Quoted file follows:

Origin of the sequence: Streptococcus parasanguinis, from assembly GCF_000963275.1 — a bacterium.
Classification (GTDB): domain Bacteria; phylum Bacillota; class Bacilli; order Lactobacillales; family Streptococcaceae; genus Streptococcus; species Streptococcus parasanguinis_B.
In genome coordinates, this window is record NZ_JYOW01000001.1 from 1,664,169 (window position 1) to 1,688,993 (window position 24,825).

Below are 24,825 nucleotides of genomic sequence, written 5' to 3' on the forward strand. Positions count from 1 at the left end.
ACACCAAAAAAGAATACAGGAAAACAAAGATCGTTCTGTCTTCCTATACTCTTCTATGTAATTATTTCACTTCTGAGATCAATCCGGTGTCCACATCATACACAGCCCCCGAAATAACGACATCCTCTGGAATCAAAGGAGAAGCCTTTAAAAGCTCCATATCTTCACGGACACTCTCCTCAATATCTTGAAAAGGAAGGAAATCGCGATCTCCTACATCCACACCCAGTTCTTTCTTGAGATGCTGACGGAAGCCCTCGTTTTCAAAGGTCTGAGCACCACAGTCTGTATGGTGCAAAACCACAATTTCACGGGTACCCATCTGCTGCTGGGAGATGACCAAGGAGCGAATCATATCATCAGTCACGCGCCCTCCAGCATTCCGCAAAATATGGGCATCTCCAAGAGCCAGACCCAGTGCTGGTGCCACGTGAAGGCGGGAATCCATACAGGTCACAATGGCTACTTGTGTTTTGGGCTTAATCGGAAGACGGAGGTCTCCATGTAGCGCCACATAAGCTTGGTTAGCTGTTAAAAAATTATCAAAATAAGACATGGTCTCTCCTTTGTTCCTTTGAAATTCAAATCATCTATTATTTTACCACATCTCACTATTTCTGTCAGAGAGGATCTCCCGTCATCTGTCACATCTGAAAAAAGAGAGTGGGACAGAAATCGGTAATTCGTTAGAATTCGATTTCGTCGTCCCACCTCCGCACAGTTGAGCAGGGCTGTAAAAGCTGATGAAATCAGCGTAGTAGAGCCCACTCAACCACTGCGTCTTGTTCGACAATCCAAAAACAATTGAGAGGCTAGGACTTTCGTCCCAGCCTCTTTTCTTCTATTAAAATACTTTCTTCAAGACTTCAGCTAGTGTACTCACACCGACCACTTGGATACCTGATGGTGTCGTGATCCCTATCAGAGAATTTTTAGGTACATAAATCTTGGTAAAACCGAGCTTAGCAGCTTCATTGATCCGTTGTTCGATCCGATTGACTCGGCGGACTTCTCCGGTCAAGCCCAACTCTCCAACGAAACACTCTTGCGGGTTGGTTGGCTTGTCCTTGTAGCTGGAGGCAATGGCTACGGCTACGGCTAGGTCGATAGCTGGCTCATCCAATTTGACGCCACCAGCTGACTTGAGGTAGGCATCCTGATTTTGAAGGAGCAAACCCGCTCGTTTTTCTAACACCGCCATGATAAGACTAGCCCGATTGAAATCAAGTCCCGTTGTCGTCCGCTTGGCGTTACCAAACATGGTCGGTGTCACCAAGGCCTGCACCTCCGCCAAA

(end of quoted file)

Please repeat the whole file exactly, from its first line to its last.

Origin of the sequence: Streptococcus parasanguinis, from assembly GCF_000963275.1 — a bacterium.
Classification (GTDB): domain Bacteria; phylum Bacillota; class Bacilli; order Lactobacillales; family Streptococcaceae; genus Streptococcus; species Streptococcus parasanguinis_B.
In genome coordinates, this window is record NZ_JYOW01000001.1 from 1,664,169 (window position 1) to 1,688,993 (window position 24,825).

Below are 24,825 nucleotides of genomic sequence, written 5' to 3' on the forward strand. Positions count from 1 at the left end.
ACACCAAAAAAGAATACAGGAAAACAAAGATCGTTCTGTCTTCCTATACTCTTCTATGTAATTATTTCACTTCTGAGATCAATCCGGTGTCCACATCATACACAGCCCCCGAAATAACGACATCCTCTGGAATCAAAGGAGAAGCCTTTAAAAGCTCCATATCTTCACGGACACTCTCCTCAATATCTTGAAAAGGAAGGAAATCGCGATCTCCTACATCCACACCCAGTTCTTTCTTGAGATGCTGACGGAAGCCCTCGTTTTCAAAGGTCTGAGCACCACAGTCTGTATGGTGCAAAACCACAATTTCACGGGTACCCATCTGCTGCTGGGAGATGACCAAGGAGCGAATCATATCATCAGTCACGCGCCCTCCAGCATTCCGCAAAATATGGGCATCTCCAAGAGCCAGACCCAGTGCTGGTGCCACGTGAAGGCGGGAATCCATACAGGTCACAATGGCTACTTGTGTTTTGGGCTTAATCGGAAGACGGAGGTCTCCATGTAGCGCCACATAAGCTTGGTTAGCTGTTAAAAAATTATCAAAATAAGACATGGTCTCTCCTTTGTTCCTTTGAAATTCAAATCATCTATTATTTTACCACATCTCACTATTTCTGTCAGAGAGGATCTCCCGTCATCTGTCACATCTGAAAAAAGAGAGTGGGACAGAAATCGGTAATTCGTTAGAATTCGATTTCGTCGTCCCACCTCCGCACAGTTGAGCAGGGCTGTAAAAGCTGATGAAATCAGCGTAGTAGAGCCCACTCAACCACTGCGTCTTGTTCGACAATCCAAAAACAATTGAGAGGCTAGGACTTTCGTCCCAGCCTCTTTTCTTCTATTAAAATACTTTCTTCAAGACTTCAGCTAGTGTACTCACACCGACCACTTGGATACCTGATGGTGTCGTGATCCCTATCAGAGAATTTTTAGGTACATAAATCTTGGTAAAACCGAGCTTAGCAGCTTCATTGATCCGTTGTTCGATCCGATTGACTCGGCGGACTTCTCCGGTCAAGCCCAACTCTCCAACGAAACACTCTTGCGGGTTGGTTGGCTTGTCCTTGTAGCTGGAGGCAATGGCTACGGCTACGGCTAGGTCGATAGCTGGCTCATCCAATTTGACGCCACCAGCTGACTTGAGGTAGGCATCCTGATTTTGAAGGAGCAAACCCGCTCGTTTTTCTAACACCGCCATGATAAGACTAGCCCGATTGAAATCAAGTCCCGTTGTCGTCCGCTTGGCGTTACCAAACATGGTCGGTGTCACCAAGGCCTGCACCTCCGCCAAA